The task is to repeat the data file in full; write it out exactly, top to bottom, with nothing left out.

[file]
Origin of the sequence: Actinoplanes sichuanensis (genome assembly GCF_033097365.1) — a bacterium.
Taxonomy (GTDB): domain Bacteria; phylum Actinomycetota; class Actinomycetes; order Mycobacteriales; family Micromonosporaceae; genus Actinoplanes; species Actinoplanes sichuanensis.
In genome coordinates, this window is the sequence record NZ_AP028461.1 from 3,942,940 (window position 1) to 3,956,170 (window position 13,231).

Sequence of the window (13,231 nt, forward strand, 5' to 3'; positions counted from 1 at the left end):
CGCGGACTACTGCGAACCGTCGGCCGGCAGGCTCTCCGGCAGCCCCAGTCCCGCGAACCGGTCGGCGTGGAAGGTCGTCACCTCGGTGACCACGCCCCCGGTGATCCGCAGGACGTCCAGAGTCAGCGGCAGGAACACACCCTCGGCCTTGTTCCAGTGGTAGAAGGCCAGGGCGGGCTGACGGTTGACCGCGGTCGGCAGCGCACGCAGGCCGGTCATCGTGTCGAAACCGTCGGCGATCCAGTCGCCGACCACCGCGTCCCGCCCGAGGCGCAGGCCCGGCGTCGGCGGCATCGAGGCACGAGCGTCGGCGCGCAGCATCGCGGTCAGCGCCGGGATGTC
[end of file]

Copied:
Origin of the sequence: Actinoplanes sichuanensis (genome assembly GCF_033097365.1) — a bacterium.
Taxonomy (GTDB): domain Bacteria; phylum Actinomycetota; class Actinomycetes; order Mycobacteriales; family Micromonosporaceae; genus Actinoplanes; species Actinoplanes sichuanensis.
In genome coordinates, this window is the sequence record NZ_AP028461.1 from 3,942,940 (window position 1) to 3,956,170 (window position 13,231).

Sequence of the window (13,231 nt, forward strand, 5' to 3'; positions counted from 1 at the left end):
CGCGGACTACTGCGAACCGTCGGCCGGCAGGCTCTCCGGCAGCCCCAGTCCCGCGAACCGGTCGGCGTGGAAGGTCGTCACCTCGGTGACCACGCCCCCGGTGATCCGCAGGACGTCCAGAGTCAGCGGCAGGAACACACCCTCGGCCTTGTTCCAGTGGTAGAAGGCCAGGGCGGGCTGACGGTTGACCGCGGTCGGCAGCGCACGCAGGCCGGTCATCGTGTCGAAACCGTCGGCGATCCAGTCGCCGACCACCGCGTCCCGCCCGAGGCGCAGGCCCGGCGTCGGCGGCATCGAGGCACGAGCGTCGGCGCGCAGCATCGCGGTCAGCGCCGGGATGTC